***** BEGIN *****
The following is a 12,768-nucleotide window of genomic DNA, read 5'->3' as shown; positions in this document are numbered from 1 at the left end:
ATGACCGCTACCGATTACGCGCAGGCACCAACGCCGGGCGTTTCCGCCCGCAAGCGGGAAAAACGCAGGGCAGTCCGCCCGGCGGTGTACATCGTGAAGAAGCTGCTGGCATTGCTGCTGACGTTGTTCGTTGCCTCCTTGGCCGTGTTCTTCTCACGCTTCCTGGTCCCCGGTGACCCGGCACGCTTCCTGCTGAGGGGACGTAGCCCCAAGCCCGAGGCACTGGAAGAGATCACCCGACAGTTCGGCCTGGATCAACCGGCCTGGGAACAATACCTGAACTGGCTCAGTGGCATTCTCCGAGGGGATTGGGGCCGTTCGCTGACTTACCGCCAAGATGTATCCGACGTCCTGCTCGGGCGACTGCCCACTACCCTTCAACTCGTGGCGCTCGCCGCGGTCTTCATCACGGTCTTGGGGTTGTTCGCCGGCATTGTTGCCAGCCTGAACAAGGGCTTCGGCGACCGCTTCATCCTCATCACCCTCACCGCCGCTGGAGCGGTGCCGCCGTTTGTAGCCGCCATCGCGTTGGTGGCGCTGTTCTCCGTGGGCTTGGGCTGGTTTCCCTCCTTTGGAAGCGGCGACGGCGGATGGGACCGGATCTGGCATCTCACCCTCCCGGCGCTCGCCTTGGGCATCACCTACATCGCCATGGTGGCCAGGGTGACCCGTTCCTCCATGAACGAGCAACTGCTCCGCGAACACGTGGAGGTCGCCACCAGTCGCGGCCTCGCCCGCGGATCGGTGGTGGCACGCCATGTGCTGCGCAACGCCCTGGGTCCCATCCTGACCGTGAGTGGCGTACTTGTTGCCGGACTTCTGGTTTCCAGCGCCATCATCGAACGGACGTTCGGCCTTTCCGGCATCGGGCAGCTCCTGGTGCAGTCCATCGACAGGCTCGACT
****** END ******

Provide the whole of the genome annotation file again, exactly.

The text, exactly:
The following is a 12,768-nucleotide window of genomic DNA, read 5'->3' as shown; positions in this document are numbered from 1 at the left end:
ATGACCGCTACCGATTACGCGCAGGCACCAACGCCGGGCGTTTCCGCCCGCAAGCGGGAAAAACGCAGGGCAGTCCGCCCGGCGGTGTACATCGTGAAGAAGCTGCTGGCATTGCTGCTGACGTTGTTCGTTGCCTCCTTGGCCGTGTTCTTCTCACGCTTCCTGGTCCCCGGTGACCCGGCACGCTTCCTGCTGAGGGGACGTAGCCCCAAGCCCGAGGCACTGGAAGAGATCACCCGACAGTTCGGCCTGGATCAACCGGCCTGGGAACAATACCTGAACTGGCTCAGTGGCATTCTCCGAGGGGATTGGGGCCGTTCGCTGACTTACCGCCAAGATGTATCCGACGTCCTGCTCGGGCGACTGCCCACTACCCTTCAACTCGTGGCGCTCGCCGCGGTCTTCATCACGGTCTTGGGGTTGTTCGCCGGCATTGTTGCCAGCCTGAACAAGGGCTTCGGCGACCGCTTCATCCTCATCACCCTCACCGCCGCTGGAGCGGTGCCGCCGTTTGTAGCCGCCATCGCGTTGGTGGCGCTGTTCTCCGTGGGCTTGGGCTGGTTTCCCTCCTTTGGAAGCGGCGACGGCGGATGGGACCGGATCTGGCATCTCACCCTCCCGGCGCTCGCCTTGGGCATCACCTACATCGCCATGGTGGCCAGGGTGACCCGTTCCTCCATGAACGAGCAACTGCTCCGCGAACACGTGGAGGTCGCCACCAGTCGCGGCCTCGCCCGCGGATCGGTGGTGGCACGCCATGTGCTGCGCAACGCCCTGGGTCCCATCCTGACCGTGAGTGGCGTACTTGTTGCCGGACTTCTGGTTTCCAGCGCCATCATCGAACGGACGTTCGGCCTTTCCGGCATCGGGCAGCTCCTGGTGCAGTCCATCGACAGGCTCGACT